Hillary Rodham Clinton speaks during a community forum on healthcare, Tuesday, Sept. 22, 2015, at Moulton Elementary School in Des Moines, Iowa.
Charlie Neibergall—AP

Including her take on the pumpkin spice latte

By Sam Frizell
September 28, 2015

Hillary Clinton took to Facebook on Monday to engage with her supporters online, hosting a question-and-answer session on subjects that ranged from mundane to wonky. The second Q&A session of Clinton’s campaign, it was a chance for the Democratic frontrunner to engage her supporters online and show a playful side.

Clinton received some 1,500 questions by the time the session was over. Below are six takeaways from the session.

1) Clinton attacked Jeb Bush and Republicans for “lecturing people of color.” Last week, Jeb Bush received criticism for saying that Republicans need to offer African-Americans a message of hopefulness, not “free stuff.” On Facebook, Clinton shot back, comparing Bush’s language to Mitt Romney’s incendiary “47%” comment in 2012.

“That kind of rhetoric is deeply insulting, whether it comes from Jeb Bush or Mitt Romney or Donald Trump,” Clinton wrote. “I think people are seeing this for what it is: Republicans lecturing people of color instead of offering real solutions to help people get ahead, including facing up to hard truths about race and justice in America.”

2) Clinton has flip-flopped regarding pumpkin spice lattes. When one questioner asked Clinton whether she is a “pumpkin spice latte kind of gal,” Clinton admitted her views have changed. “Ha! The true answer is I used to be until I saw how many calories are in them,” she said.

3) Surprise: Clinton doesn’t like Marco Rubio’s family leave plan. Clinton, along with the other Democrats running for president, has been a proponent of requiring businesses to provide paid family leave. Florida Sen. Marco Rubio has proposed a plan to encourage family leave through tax incentives. Clinton said that’s not enough. “Just last week, Senator Rubio offered a plan that would offer no guarantee and would do little to provide leave for those who don’t already have it,” Clinton said. “As President, I would make guaranteed paid family leave a reality in the United States.”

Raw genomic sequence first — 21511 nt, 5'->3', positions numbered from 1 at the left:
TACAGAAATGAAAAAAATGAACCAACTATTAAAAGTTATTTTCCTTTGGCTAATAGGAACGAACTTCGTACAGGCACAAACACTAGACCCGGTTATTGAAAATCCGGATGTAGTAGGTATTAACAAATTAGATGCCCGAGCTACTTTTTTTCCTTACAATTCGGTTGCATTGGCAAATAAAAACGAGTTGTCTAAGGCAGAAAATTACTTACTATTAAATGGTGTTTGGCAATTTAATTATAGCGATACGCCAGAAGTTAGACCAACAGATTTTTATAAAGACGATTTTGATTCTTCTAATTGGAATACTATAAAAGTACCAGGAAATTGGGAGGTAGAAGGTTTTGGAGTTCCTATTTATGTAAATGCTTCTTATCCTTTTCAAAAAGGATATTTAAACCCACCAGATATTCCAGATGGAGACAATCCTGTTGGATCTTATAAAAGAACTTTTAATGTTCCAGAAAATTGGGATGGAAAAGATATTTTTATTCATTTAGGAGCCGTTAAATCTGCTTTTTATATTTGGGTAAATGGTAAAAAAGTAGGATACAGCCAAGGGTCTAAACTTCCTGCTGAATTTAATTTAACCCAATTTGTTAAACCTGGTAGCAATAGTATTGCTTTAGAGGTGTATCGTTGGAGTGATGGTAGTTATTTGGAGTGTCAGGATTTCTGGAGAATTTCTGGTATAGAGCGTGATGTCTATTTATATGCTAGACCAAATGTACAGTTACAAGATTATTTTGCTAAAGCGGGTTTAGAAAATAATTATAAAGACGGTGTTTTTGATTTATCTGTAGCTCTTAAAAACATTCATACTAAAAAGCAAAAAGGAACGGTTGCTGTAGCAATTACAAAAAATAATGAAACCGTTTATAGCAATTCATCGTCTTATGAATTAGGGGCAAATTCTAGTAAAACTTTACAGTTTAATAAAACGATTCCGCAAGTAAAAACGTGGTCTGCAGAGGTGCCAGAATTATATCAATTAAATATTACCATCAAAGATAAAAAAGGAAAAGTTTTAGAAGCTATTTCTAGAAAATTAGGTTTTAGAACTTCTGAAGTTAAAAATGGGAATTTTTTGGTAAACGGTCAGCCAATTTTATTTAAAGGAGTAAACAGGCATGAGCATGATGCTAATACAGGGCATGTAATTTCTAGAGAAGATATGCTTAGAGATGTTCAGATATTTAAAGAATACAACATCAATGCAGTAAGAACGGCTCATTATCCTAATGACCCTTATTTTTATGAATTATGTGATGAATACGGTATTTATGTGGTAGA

4) She challenged the controversial former hedge fund manager turned pharmaceutical CEO. When media reported last week that hedge fund manager named Martin Shkreli had purchased a drug company and increased the price of an infection-treating drug by 4,000%, Clinton drew attention to the case as part of her proposal to control prescription drug costs. And on Monday, she called Shkreli out by name, demanding he lower the price of the medication, Daraprim.

“So Mr. Shkreli, what’s it going to be?” Clinton said on Facebook. “Do the right thing. Lower the cost today to its original price.”

5) She celebrated her granddaughter’s birthday on Saturday. Clinton was in New York fundraising this weekend ahead of the quarterly deadline on Sept. 30, after which she’ll announce her financials—an important benchmark of her campaign’s progress. But somewhere in between, she found time to have a cake for her 1-year-old granddaughter, Charlotte. “We had a birthday party for her when she turned 1 on Saturday and she had her first taste of cake,” Clinton said. “She’s such a wonderful little person.”

6) She said she may be in favor of new pharmaceutical company requirements. In addition to a bevy of proposals to regulate big pharma released last week, Clinton said that she would be in favor of requiring not only that pharmaceutical companies invest in research and development, but that companies produce generic versions of drugs. “And—a new idea to chew on—let’s explore using some of these new research funds to invest directly in producing generic competitors where none exists,” Clinton said.

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